Simplifying silver isotope analysis of metallic samples: using silver nitrate precipitation to avoid perilous chloride formation

McCoy-West, Alex J., Davis, Alison M., Wainwright, Ashlea N., and Tomkins, Andrew G. (2024) Simplifying silver isotope analysis of metallic samples: using silver nitrate precipitation to avoid perilous chloride formation. Journal of Analytical Atomic Spectrometry, 39 (3). pp. 780-790.

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Silver (Ag) isotopes have the potential to provide useful insights into a diverse range of geological, environmental, and archaeological processes. This manuscript presents a novel technique that provides a simple, time-efficient, and accurate method for obtaining Ag isotope compositions of metallic gold (Au) samples. Unlike previous methodologies that favoured multiple ion exchange columns to purify and isolate Ag in nitrate form. This technique instead uses a single anion-exchange column, followed by the chemical conversion of Ag from chloride to nitrate form using the widely available reagents, ammonium hydroxide and ascorbic acid. This chemical conversion not only speeds up and simplifies sample processing allowing increased sample throughput, but importantly also significantly reduces the risk of Ag loss (and therefore user-induced isotopic fractionation) while converting the samples into a medium suitable for mass spectrometry. In this study, both pure Ag and native Au samples have been investigated, with Ag isotope compositions given relative the NIST SRM978a Ag standard. The long-term reproducibility of the in-house Sigma MON Ag solution was ϵ109Ag = 1.32 ± 0.31 (2 s.d.; n = 34), which is comparable to the precision achievable for unprocessed high-purity Ag samples with replicate analyses generating an average precision of ϵ109Ag = ± 0.25 (2 s.d.; n = 5). Comparable levels of precision were also achieved for natural Au samples, indicating that this methodology has no resolvable effect on the precision of the Ag isotope measurements. The natural Au standard CEZAg was used to test the external reproducibility of the chemical separation and conversion technique, yielding an average value of ϵ109Ag = 0.34 ± 0.13 (2 s.d.; n = 6), which is within analytical uncertainty of the previous determinations, demonstrating the accuracy of the new methodology. Furthermore, analysis of natural Au gold nuggets from the Fosterville Au Mine using the chemical conversion process described herein and a previously published multiple column method at a different institution produced consistent Ag isotope compositions, confirming the accuracy of the measurements generated using this method.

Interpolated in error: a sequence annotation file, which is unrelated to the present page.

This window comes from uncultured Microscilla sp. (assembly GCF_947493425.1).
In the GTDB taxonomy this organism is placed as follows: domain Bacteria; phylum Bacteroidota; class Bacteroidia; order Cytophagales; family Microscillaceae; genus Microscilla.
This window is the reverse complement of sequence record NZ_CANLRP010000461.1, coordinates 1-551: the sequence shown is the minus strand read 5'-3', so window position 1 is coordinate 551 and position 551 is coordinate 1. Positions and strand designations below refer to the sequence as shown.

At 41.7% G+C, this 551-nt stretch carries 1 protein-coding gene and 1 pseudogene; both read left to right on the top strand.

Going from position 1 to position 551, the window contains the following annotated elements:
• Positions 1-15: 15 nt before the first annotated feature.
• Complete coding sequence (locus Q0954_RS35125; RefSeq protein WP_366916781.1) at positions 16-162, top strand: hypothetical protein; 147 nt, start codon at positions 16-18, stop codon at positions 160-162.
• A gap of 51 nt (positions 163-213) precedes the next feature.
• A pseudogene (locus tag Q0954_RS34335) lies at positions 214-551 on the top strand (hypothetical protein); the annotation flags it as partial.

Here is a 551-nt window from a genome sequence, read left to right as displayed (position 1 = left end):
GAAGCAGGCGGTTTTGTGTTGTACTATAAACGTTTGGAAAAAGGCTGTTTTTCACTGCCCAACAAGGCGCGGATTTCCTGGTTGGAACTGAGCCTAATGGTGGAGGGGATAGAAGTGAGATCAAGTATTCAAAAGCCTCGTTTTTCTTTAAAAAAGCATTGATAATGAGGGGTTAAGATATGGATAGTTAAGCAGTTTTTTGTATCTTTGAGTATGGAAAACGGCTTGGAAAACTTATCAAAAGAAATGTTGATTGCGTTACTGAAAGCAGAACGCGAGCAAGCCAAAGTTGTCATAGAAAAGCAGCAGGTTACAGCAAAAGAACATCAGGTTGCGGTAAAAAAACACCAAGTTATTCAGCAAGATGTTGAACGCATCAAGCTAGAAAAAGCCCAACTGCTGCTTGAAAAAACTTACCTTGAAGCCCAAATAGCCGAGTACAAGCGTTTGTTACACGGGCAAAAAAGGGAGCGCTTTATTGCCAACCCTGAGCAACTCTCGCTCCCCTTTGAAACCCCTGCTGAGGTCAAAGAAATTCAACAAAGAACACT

Item ID: 82047
Item Type: Article (Research - C1)
ISSN: 1364-5544
Copyright Information: © The Royal Society of Chemistry 2024
Funders: Australian Research Council (ARC)
Projects and Grants: ARC FL160100168, ARC DE210101395, ARC LP015100717
Date Deposited: 21 Mar 2024 04:17
FoR Codes: 37 EARTH SCIENCES > 3703 Geochemistry > 370303 Isotope geochemistry @ 80%
37 EARTH SCIENCES > 3705 Geology > 370508 Resource geoscience @ 20%
SEO Codes: 28 EXPANDING KNOWLEDGE > 2801 Expanding knowledge > 280107 Expanding knowledge in the earth sciences @ 80%
25 MINERAL RESOURCES (EXCL. ENERGY RESOURCES) > 2503 Mineral exploration > 250305 Precious (noble) metal ore exploration @ 20%
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